Number of U.S. Senators not running for re-election tied with 2022; number of House members not running below 2022 and 2018, tied with 2020

As of Aug. 15, 18 members of Congress—five Senators and 13 Representatives—have announced they will not seek re-election in 2024.

This includes 13 Democrats—four in the Senate and nine in the House—as well as five Republicans—U.S. Sen. Mike Braun (R-Ind.) and four House members.

The same number of U.S. Senators (5) had announced they were not running for re-election at this point in the 2022 election cycle. Four had announced at this point in the 2020 cycle, and none had announced at this point in the 2018 cycle.

The 13 U.S. House members who have announced they are not running for re-election in 2024 are four fewer than the 17 members who had announced at this point in both the 2022 and the 2018 election cycles. The same number of U.S. House members (13) had announced they were not running for re-election at this point in the 2020 cycle. 

Of the Senators not running for re-election, Sens. Diane Feinstein (D-Calif.), Debbie Stabenow (D-Mich.), Ben Cardin (D-Md.), and Tom Carper (D-Del.)—all Democrats—are retiring from public office. Braun is running for governor of Indiana.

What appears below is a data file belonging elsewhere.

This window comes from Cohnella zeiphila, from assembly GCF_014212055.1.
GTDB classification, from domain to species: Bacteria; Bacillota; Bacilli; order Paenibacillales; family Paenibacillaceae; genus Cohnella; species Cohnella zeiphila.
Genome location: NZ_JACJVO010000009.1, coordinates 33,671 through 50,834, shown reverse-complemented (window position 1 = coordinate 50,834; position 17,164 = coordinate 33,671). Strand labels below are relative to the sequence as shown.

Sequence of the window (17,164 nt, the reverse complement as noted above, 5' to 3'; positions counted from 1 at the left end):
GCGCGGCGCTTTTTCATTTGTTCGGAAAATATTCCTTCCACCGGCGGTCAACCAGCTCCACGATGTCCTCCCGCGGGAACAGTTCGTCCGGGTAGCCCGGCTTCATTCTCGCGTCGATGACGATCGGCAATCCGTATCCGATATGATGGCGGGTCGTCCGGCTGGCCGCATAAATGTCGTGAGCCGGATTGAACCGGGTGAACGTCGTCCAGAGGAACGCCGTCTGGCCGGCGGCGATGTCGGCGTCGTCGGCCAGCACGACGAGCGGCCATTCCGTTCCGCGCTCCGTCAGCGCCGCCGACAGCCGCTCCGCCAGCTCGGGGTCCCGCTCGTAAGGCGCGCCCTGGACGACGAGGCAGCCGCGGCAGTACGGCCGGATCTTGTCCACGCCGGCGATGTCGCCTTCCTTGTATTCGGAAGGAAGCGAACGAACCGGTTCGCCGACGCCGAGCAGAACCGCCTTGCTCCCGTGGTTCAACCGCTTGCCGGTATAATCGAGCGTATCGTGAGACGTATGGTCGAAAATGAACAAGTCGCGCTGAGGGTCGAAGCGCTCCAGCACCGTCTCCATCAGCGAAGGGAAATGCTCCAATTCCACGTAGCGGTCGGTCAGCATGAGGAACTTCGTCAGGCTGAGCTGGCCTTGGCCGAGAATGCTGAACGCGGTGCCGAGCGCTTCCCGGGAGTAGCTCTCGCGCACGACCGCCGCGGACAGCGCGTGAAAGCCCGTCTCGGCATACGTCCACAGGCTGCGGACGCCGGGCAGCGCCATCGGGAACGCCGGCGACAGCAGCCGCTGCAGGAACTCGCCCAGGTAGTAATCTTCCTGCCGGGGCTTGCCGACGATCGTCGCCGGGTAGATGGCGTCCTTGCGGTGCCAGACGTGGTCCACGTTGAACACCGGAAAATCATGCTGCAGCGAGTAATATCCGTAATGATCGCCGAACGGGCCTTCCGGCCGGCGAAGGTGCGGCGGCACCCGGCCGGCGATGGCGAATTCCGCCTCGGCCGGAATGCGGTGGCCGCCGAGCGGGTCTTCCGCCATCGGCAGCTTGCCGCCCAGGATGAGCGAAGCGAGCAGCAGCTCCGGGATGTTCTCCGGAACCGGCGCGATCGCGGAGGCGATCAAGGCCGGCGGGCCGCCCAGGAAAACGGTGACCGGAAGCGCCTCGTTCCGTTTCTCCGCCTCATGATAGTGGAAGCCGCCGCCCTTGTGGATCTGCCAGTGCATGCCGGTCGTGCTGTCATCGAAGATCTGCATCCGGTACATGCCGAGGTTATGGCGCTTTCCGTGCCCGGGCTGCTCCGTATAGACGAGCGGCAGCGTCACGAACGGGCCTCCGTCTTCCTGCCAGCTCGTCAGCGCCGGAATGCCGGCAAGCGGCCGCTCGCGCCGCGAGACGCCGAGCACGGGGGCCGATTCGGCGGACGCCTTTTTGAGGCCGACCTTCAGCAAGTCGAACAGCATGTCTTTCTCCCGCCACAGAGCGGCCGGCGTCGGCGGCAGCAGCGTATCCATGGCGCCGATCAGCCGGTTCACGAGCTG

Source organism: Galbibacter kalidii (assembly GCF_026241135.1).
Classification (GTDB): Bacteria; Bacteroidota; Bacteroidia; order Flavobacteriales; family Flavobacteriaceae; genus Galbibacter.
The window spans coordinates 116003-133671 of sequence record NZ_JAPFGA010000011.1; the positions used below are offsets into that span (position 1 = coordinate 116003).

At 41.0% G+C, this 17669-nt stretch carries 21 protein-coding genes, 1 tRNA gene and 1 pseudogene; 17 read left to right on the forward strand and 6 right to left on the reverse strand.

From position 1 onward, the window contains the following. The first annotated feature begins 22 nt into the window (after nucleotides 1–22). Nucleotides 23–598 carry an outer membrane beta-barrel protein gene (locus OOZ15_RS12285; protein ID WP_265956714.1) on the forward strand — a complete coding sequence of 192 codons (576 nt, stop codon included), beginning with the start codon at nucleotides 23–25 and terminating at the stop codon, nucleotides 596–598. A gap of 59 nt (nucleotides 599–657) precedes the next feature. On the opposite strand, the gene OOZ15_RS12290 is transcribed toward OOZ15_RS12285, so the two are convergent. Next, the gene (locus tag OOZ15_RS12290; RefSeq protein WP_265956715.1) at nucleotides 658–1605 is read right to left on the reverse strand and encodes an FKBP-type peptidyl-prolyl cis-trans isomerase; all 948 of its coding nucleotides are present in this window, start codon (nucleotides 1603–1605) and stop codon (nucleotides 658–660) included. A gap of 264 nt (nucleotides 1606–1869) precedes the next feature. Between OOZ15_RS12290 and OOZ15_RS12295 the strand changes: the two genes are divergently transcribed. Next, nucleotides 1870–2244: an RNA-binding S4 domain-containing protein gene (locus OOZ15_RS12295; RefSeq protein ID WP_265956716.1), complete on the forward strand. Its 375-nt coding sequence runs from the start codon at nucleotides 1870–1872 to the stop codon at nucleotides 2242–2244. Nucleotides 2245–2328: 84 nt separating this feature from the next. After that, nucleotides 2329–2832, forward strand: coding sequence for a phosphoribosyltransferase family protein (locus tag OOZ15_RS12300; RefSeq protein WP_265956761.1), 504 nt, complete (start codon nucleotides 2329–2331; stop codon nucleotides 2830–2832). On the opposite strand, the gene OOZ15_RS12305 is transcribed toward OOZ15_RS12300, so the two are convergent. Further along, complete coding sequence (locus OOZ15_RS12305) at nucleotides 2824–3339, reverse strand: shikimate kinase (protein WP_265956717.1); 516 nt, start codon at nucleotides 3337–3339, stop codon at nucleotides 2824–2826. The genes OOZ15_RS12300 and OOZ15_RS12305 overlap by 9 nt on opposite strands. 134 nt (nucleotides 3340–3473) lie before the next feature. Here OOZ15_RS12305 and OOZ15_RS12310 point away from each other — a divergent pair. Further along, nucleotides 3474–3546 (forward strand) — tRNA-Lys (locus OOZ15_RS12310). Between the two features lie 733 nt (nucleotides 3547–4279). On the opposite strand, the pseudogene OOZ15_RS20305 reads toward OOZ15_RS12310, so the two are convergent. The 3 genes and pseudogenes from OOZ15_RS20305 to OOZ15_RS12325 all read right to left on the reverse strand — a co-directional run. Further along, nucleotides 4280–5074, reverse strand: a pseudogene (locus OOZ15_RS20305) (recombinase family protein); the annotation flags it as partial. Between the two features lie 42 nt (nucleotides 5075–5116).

Ten of the 13 U.S. House members not running for re-election—eight Democrats and two Republicans—are running for the U.S. Senate. These members include seven running for the open seats in California, Delaware, Maryland, Michigan, and Indiana, specifically:

  • Reps. Barbara Lee (D), Katie Porter (D), and Adam Schiff (D) are running to replace Feinstein;
  • Rep. Lisa Blunt Rochester (D) is running to replace Carper;
  • Rep. David Trone (D)  is running to replace Cardin;
  • Rep. Elissa Slotkin (D) is running to replace Stabenow; and,
  • Rep. Jim Banks (R) is running to replace Braun.

And three other House members are challenging incumbent senators:

  • Rep. Alex Mooney (R) is running against Sen. Joe Manchin (D) in West Virginia;
  • Rep. Rubén Gallego (D) is running against Sen. Kyrsten Sinema (I) in Arizona; and,
  • Rep. Colin Allred (D) is running against Sen. Ted Cruz (R) in Texas.

Additionally, Rep. Dan Bishop (R-N.C.) is running for state attorney general in North Carolina. 

Reps. Victoria Spartz (R-Ind.) and Grace Napolitano (D-Calif.) are the only House incumbents to have announced their retirement from public office.